QTS Realty Trust has opened a massive data center on the site of the former Chicago Sun-Times printing plant.
Initially, the facility will offer 133,000 sq ft of raised floor space and up to 24MW of power. QTS can add another 213,000 sq ft of space and 32MW of power in a second building, as reported by DCD in March 2016.
This is the first QTS facility in Chicago and it will serve as the company’s Midwestern hub, providing “highly secure IT infrastructure services for enterprise and government organizations.”
The Sun-Times ended its printing operations at the South Ashland Avenue plant in 2011, after 12 years in operation. QTS acquired the land and a 317,000 sq ft building for $18 million in 2014. The newspaper now prints from Chicago’s Freedom Center.
“The former Chicago Sun-Times building has great bones,” Dan Bennewitz, QTS’ chief operating officer, said. He added that the vast halls previously occupied by heavy printing presses meant the company did not have to do a lot of “complex development.”
Cook County ring
The site sits adjacent to Chicago’s downtown corridor, a location that will allow QTS to serve the region’s financial services, healthcare, technology and packaged goods industries.
No anchor tenant has been announced, though QTS stated in March that it has several customers already lined up, and pointed out that its most recent data center project in Dallas, Texas still has not identified a client that could be referred to as an ’anchor tenant’ and yet the raised floor space is now more than 50 percent full.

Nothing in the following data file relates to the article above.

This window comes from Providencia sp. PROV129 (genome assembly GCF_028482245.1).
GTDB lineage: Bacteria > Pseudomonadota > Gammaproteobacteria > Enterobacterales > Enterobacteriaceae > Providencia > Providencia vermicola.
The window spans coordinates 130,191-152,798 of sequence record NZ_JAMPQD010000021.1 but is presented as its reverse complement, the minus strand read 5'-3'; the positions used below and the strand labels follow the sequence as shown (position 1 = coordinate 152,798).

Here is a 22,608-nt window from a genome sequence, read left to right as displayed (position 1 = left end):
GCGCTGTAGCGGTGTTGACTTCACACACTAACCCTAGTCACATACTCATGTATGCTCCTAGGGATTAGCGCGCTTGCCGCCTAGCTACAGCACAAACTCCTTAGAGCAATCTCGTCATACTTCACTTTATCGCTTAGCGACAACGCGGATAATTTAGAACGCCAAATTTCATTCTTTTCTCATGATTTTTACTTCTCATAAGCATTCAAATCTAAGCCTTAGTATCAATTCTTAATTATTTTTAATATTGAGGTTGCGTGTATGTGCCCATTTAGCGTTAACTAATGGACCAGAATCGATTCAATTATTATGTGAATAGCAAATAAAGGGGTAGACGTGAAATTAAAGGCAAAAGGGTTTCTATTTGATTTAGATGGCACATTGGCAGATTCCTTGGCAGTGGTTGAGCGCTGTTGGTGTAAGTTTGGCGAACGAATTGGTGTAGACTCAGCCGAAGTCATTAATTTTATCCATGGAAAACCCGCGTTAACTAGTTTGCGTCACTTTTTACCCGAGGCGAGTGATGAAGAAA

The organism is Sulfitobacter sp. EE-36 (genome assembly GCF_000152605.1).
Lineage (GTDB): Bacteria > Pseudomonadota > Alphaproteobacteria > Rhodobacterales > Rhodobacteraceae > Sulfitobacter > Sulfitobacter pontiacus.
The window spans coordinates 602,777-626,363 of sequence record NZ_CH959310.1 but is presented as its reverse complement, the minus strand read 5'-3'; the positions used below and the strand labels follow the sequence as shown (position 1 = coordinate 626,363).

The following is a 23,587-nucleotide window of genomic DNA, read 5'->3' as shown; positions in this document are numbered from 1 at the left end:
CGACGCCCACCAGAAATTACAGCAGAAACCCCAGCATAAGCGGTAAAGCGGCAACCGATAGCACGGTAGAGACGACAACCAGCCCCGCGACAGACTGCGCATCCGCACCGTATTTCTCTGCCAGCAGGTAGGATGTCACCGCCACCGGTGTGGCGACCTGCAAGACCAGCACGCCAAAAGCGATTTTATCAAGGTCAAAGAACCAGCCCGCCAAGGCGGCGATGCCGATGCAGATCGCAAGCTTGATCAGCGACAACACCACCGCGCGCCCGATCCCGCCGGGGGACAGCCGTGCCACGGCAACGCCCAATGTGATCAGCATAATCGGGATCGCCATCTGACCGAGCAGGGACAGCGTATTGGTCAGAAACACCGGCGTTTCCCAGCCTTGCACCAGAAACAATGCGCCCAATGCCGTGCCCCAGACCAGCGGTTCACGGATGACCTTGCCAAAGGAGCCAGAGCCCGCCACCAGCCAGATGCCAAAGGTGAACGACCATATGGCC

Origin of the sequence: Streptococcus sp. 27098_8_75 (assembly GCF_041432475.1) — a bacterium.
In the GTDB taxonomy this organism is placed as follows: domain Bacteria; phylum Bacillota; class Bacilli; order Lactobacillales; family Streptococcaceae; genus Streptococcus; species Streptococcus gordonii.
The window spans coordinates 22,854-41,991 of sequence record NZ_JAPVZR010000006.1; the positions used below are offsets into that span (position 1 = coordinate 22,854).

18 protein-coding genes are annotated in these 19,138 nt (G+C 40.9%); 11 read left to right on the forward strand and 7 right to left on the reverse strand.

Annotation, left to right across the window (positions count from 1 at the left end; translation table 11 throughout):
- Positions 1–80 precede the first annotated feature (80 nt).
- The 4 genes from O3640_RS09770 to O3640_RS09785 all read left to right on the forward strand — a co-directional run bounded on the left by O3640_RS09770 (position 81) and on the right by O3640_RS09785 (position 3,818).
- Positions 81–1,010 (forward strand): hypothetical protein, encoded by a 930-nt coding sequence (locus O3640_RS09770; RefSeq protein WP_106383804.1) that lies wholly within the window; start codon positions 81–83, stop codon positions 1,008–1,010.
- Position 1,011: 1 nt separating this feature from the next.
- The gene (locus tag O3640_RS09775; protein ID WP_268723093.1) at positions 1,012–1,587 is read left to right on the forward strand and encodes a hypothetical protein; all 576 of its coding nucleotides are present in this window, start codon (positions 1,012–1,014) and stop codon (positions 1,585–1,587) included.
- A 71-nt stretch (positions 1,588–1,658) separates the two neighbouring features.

Chicago has long been a business hub and a center for technology service providers, due to its vast fiber network infrastructure, reliable and abundant energy, and business-friendly environment.
QTS’ carrier-neutral data center offers access to long-haul fiber networks for enterprises in Chicago’s Central Business District. It also connects with a dark fiber ring via the Forsythe Data Center colocation facility that operates the Cook County network.
White space to grow
To complete the project, QTS worked with data center construction company Mortenson, based in Minneapolis, and consulting-engineering agency ESD, based in Chicago.
According to QTS, the facility can achieve a power usage effectiveness rating of 1.17, in part due to its use of a Kyoto Wheel thermal cooling system, which rotates within the supply and exhaust air streams of an air-handling system. Cooled air is then circulated around the entire data center.
Bennewitz said QTS has ensured there is space to grow the business operations if the data center proves successful, and has eyes on the 30 acres of land around the building that it owns.
The company said earlier in 2016 that it plans to apply for a property-tax abatement. It has in the past redeveloped brownfield sites including for its Atlanta-Metro, Dallas-Fort Worth and Richmond, Virginia data centers.